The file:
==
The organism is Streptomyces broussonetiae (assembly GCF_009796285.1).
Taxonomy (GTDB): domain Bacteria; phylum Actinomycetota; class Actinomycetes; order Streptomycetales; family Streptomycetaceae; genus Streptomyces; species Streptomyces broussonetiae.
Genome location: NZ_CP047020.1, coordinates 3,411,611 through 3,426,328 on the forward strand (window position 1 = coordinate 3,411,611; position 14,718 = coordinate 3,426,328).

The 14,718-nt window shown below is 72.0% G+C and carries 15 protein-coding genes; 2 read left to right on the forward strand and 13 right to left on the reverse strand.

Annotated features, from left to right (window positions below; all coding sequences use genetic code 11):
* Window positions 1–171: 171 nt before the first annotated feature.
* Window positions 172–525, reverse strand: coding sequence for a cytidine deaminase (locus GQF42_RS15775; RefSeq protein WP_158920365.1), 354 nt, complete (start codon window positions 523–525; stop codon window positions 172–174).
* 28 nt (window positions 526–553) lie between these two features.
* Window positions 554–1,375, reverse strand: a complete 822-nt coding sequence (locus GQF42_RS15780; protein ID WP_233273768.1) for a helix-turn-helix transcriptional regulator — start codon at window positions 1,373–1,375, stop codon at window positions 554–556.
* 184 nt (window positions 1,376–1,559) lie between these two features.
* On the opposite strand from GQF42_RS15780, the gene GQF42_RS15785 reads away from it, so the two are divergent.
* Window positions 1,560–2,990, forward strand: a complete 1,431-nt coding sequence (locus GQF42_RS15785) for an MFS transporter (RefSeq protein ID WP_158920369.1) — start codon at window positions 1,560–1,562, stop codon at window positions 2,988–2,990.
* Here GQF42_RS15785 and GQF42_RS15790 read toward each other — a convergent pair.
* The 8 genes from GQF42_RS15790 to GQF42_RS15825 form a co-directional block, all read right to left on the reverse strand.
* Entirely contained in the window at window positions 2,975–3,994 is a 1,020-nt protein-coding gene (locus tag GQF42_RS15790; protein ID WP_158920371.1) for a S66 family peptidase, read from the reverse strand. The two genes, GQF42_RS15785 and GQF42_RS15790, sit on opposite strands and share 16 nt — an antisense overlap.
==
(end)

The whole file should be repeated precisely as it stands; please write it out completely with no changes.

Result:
The organism is Streptomyces broussonetiae (assembly GCF_009796285.1).
Taxonomy (GTDB): domain Bacteria; phylum Actinomycetota; class Actinomycetes; order Streptomycetales; family Streptomycetaceae; genus Streptomyces; species Streptomyces broussonetiae.
Genome location: NZ_CP047020.1, coordinates 3,411,611 through 3,426,328 on the forward strand (window position 1 = coordinate 3,411,611; position 14,718 = coordinate 3,426,328).

The 14,718-nt window shown below is 72.0% G+C and carries 15 protein-coding genes; 2 read left to right on the forward strand and 13 right to left on the reverse strand.

Annotated features, from left to right (window positions below; all coding sequences use genetic code 11):
* Window positions 1–171: 171 nt before the first annotated feature.
* Window positions 172–525, reverse strand: coding sequence for a cytidine deaminase (locus GQF42_RS15775; RefSeq protein WP_158920365.1), 354 nt, complete (start codon window positions 523–525; stop codon window positions 172–174).
* 28 nt (window positions 526–553) lie between these two features.
* Window positions 554–1,375, reverse strand: a complete 822-nt coding sequence (locus GQF42_RS15780; protein ID WP_233273768.1) for a helix-turn-helix transcriptional regulator — start codon at window positions 1,373–1,375, stop codon at window positions 554–556.
* 184 nt (window positions 1,376–1,559) lie between these two features.
* On the opposite strand from GQF42_RS15780, the gene GQF42_RS15785 reads away from it, so the two are divergent.
* Window positions 1,560–2,990, forward strand: a complete 1,431-nt coding sequence (locus GQF42_RS15785) for an MFS transporter (RefSeq protein ID WP_158920369.1) — start codon at window positions 1,560–1,562, stop codon at window positions 2,988–2,990.
* Here GQF42_RS15785 and GQF42_RS15790 read toward each other — a convergent pair.
* The 8 genes from GQF42_RS15790 to GQF42_RS15825 form a co-directional block, all read right to left on the reverse strand.
* Entirely contained in the window at window positions 2,975–3,994 is a 1,020-nt protein-coding gene (locus tag GQF42_RS15790; protein ID WP_158920371.1) for a S66 family peptidase, read from the reverse strand. The two genes, GQF42_RS15785 and GQF42_RS15790, sit on opposite strands and share 16 nt — an antisense overlap.